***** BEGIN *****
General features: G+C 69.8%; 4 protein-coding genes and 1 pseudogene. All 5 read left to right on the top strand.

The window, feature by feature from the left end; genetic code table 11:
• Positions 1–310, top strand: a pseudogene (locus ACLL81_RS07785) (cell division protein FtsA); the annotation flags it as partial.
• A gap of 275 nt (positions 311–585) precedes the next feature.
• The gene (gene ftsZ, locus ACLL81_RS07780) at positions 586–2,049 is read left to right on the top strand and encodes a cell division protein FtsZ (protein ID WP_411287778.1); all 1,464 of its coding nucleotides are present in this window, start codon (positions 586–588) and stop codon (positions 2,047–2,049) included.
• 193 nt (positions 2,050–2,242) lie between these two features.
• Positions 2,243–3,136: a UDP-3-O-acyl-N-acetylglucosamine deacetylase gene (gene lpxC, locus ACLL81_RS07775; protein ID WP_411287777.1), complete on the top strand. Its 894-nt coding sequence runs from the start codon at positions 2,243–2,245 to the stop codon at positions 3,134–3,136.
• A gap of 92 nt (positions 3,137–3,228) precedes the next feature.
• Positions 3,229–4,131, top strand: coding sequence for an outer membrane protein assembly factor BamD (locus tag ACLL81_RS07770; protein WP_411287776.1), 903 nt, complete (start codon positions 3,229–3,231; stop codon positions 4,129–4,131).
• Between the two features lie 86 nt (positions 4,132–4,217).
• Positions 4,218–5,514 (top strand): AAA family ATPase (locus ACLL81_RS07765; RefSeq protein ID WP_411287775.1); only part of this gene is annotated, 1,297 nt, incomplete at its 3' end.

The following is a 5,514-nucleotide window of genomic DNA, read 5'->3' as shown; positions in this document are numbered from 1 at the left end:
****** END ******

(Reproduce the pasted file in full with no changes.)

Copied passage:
General features: G+C 69.8%; 4 protein-coding genes and 1 pseudogene. All 5 read left to right on the top strand.

The window, feature by feature from the left end; genetic code table 11:
• Positions 1–310, top strand: a pseudogene (locus ACLL81_RS07785) (cell division protein FtsA); the annotation flags it as partial.
• A gap of 275 nt (positions 311–585) precedes the next feature.
• The gene (gene ftsZ, locus ACLL81_RS07780) at positions 586–2,049 is read left to right on the top strand and encodes a cell division protein FtsZ (protein ID WP_411287778.1); all 1,464 of its coding nucleotides are present in this window, start codon (positions 586–588) and stop codon (positions 2,047–2,049) included.
• 193 nt (positions 2,050–2,242) lie between these two features.
• Positions 2,243–3,136: a UDP-3-O-acyl-N-acetylglucosamine deacetylase gene (gene lpxC, locus ACLL81_RS07775; protein ID WP_411287777.1), complete on the top strand. Its 894-nt coding sequence runs from the start codon at positions 2,243–2,245 to the stop codon at positions 3,134–3,136.
• A gap of 92 nt (positions 3,137–3,228) precedes the next feature.
• Positions 3,229–4,131, top strand: coding sequence for an outer membrane protein assembly factor BamD (locus tag ACLL81_RS07770; protein WP_411287776.1), 903 nt, complete (start codon positions 3,229–3,231; stop codon positions 4,129–4,131).
• Between the two features lie 86 nt (positions 4,132–4,217).
• Positions 4,218–5,514 (top strand): AAA family ATPase (locus ACLL81_RS07765; RefSeq protein ID WP_411287775.1); only part of this gene is annotated, 1,297 nt, incomplete at its 3' end.

The following is a 5,514-nucleotide window of genomic DNA, read 5'->3' as shown; positions in this document are numbered from 1 at the left end: